1000 mile RadCity review

Valdis

New Member
This forum was helpful when I was picking an e-bike, so I thought I'd post my experiences for others after 1000 miles on the RadCity I bought.

I'm a heavier rider ( ~300 lbs when starting), and I use the bike on a commute of a few hilly, suburban miles to work a few times a week. Its taken 18 months to go 1000 miles due to a rainy year, winters and, at about 800 miles, a broken elbow from skidding on wet leaves that kept me off the bike for 2 months. The RadCity has been great for commuting, I can get to work in almost the same amount of time as in a car without being overly sweaty, and then I can turn the motor to a lower setting for the ride home for more exercise. I am in the best health I have been in since I was in college.

I have the shorter RadCity, but even at 6' 2", its still a good fit for both me and my wife who's almost a foot shorter. I usually ride the bike on setting 1, using 2 or 3 for busier roads to keep at 20 mph and 5 only for the bigger hills here.

I have had to have some repairs done. The pedal post rounded at one point and the pedal fell off. I had a bike shop install the replacement hub that Rad Power sent me under warranty. There's been a couple of flat tires as well as a broken spoke that I replaced myself. When the bike first arrived the gear protector was bent keeping the shifter from going past 5th gear, Rad Power sent me a replacement. Currently I can't get the bike to shift to 7th gear again, but I haven't had time to sort out why.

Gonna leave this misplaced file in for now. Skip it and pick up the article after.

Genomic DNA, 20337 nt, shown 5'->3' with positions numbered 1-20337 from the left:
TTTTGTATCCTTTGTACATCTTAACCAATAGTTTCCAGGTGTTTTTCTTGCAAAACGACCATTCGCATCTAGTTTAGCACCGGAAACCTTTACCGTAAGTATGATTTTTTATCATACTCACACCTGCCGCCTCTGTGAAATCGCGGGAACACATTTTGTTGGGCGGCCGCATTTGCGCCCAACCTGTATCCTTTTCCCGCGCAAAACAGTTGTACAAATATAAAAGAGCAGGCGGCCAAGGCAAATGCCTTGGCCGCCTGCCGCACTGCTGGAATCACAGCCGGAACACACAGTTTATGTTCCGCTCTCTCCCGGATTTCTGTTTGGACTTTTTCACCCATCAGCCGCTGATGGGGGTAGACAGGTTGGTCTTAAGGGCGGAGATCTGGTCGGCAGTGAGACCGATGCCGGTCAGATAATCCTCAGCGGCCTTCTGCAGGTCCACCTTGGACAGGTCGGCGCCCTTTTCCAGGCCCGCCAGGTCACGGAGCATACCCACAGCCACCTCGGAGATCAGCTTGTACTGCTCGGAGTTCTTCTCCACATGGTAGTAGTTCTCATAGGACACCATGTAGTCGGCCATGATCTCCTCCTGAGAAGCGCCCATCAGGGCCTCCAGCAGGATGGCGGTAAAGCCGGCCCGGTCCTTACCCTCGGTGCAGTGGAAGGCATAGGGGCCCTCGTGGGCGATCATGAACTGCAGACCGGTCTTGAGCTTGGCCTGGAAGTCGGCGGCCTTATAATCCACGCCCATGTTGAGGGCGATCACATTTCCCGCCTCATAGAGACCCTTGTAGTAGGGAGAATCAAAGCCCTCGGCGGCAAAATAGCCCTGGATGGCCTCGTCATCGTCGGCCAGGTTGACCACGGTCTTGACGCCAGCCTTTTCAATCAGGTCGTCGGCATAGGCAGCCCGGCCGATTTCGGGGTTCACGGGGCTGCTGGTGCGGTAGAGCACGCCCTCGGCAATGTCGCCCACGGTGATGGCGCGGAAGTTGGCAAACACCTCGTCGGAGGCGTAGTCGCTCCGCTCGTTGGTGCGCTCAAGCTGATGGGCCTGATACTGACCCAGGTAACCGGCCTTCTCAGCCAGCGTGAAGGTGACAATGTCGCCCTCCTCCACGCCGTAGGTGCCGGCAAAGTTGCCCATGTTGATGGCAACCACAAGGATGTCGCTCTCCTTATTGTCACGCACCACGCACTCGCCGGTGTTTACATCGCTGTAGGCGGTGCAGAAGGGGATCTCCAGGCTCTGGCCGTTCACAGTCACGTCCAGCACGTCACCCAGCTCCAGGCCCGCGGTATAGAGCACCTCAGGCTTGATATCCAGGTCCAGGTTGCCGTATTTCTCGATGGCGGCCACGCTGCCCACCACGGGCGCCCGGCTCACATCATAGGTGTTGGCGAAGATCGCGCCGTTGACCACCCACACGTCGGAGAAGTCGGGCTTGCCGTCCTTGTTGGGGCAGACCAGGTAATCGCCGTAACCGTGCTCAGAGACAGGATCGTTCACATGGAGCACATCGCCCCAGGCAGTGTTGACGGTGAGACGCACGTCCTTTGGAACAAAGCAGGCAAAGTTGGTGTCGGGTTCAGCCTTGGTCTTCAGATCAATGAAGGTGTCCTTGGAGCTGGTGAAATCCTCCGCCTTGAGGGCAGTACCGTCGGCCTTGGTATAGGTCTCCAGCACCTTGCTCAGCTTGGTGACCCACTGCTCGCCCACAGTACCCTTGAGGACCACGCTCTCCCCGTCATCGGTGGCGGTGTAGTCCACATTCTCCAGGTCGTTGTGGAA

The most annoying thing about the bike is adjusting the brakes. There are a lot of stop signs where I live and so a lot of stop-go. I have to adjust them every few weeks and that rear one is particularly annoying because to adjust it you have to remove it completely. I need to upgrade to hydraulics, but Covid's delayed that plan. A smaller annoyance is that sometimes the hand throttle won't respond. You have to cycle the button to get it to work again. I can never be sure when its going to work, but its probably a bad habit to rely on it anyway.

The battery is starting to show signs of losing capacity, but still rarely goes lower than 4 bars out of 5. Getting a car rack for the bike was expensive, but unavoidable - a rack for such a heavy bike is going to be expensive. The medical bills for the elbow cost more than anything else anyway.

I don't regret getting the RadCity at all. I'm not the most gentle or lightest owner, and yet its had just the one significant problem. Looking forward to another 1000 miles.
 
Regarding the rear brake adjustment, you need to buy or make one of these (Allen wrench nub tool):




It makes a 15 minute PITA job into a 10 second simple task.

I have a lot of stop and go riding where I live also. I set the pads far enough apart that I can squeeze the brake levers just a bit to activate the regen function to slow me down without actually using the pads. I don’t think I’ll ever have to buy new pads as they almost never get used, except in the very rare emergency stop.

RangerDave
 

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Saratoga Dave

Well-Known Member
That “skidding on wet leaves” is a winner. The last time I did that I was driving a police car maybe 20 years ago and as the car and I headed into the trees I still remember thinking “this is gonna hurt!”